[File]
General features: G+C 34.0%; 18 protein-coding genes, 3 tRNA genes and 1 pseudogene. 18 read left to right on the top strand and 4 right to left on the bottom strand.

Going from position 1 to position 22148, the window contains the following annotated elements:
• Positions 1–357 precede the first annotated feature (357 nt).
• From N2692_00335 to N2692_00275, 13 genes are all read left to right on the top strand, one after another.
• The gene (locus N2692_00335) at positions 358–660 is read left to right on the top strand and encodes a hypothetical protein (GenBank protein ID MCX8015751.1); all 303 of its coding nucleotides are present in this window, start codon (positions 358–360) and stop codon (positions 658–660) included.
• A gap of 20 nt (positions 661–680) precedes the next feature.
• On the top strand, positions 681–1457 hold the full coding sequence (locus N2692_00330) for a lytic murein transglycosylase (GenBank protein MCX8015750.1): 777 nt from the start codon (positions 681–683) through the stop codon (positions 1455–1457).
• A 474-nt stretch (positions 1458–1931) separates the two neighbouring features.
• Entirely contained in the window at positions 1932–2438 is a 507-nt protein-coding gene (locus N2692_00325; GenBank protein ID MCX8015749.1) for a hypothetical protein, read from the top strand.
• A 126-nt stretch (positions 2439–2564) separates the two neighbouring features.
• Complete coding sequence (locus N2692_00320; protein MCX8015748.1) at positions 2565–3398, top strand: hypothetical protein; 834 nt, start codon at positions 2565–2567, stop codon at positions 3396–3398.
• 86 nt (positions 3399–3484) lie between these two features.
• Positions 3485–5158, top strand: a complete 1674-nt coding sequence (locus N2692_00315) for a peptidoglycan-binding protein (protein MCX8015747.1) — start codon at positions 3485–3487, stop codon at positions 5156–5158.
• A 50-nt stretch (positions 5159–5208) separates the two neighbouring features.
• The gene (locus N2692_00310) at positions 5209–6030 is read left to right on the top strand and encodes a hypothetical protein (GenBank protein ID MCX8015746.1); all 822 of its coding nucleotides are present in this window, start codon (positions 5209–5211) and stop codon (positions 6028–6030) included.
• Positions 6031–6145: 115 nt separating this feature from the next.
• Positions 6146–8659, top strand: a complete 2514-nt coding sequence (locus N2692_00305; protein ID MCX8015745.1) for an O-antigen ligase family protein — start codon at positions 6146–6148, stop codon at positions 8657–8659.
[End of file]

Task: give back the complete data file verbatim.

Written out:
General features: G+C 34.0%; 18 protein-coding genes, 3 tRNA genes and 1 pseudogene. 18 read left to right on the top strand and 4 right to left on the bottom strand.

Going from position 1 to position 22148, the window contains the following annotated elements:
• Positions 1–357 precede the first annotated feature (357 nt).
• From N2692_00335 to N2692_00275, 13 genes are all read left to right on the top strand, one after another.
• The gene (locus N2692_00335) at positions 358–660 is read left to right on the top strand and encodes a hypothetical protein (GenBank protein ID MCX8015751.1); all 303 of its coding nucleotides are present in this window, start codon (positions 358–360) and stop codon (positions 658–660) included.
• A gap of 20 nt (positions 661–680) precedes the next feature.
• On the top strand, positions 681–1457 hold the full coding sequence (locus N2692_00330) for a lytic murein transglycosylase (GenBank protein MCX8015750.1): 777 nt from the start codon (positions 681–683) through the stop codon (positions 1455–1457).
• A 474-nt stretch (positions 1458–1931) separates the two neighbouring features.
• Entirely contained in the window at positions 1932–2438 is a 507-nt protein-coding gene (locus N2692_00325; GenBank protein ID MCX8015749.1) for a hypothetical protein, read from the top strand.
• A 126-nt stretch (positions 2439–2564) separates the two neighbouring features.
• Complete coding sequence (locus N2692_00320; protein MCX8015748.1) at positions 2565–3398, top strand: hypothetical protein; 834 nt, start codon at positions 2565–2567, stop codon at positions 3396–3398.
• 86 nt (positions 3399–3484) lie between these two features.
• Positions 3485–5158, top strand: a complete 1674-nt coding sequence (locus N2692_00315) for a peptidoglycan-binding protein (protein MCX8015747.1) — start codon at positions 3485–3487, stop codon at positions 5156–5158.
• A 50-nt stretch (positions 5159–5208) separates the two neighbouring features.
• The gene (locus N2692_00310) at positions 5209–6030 is read left to right on the top strand and encodes a hypothetical protein (GenBank protein ID MCX8015746.1); all 822 of its coding nucleotides are present in this window, start codon (positions 5209–5211) and stop codon (positions 6028–6030) included.
• Positions 6031–6145: 115 nt separating this feature from the next.
• Positions 6146–8659, top strand: a complete 2514-nt coding sequence (locus N2692_00305; protein ID MCX8015745.1) for an O-antigen ligase family protein — start codon at positions 6146–6148, stop codon at positions 8657–8659.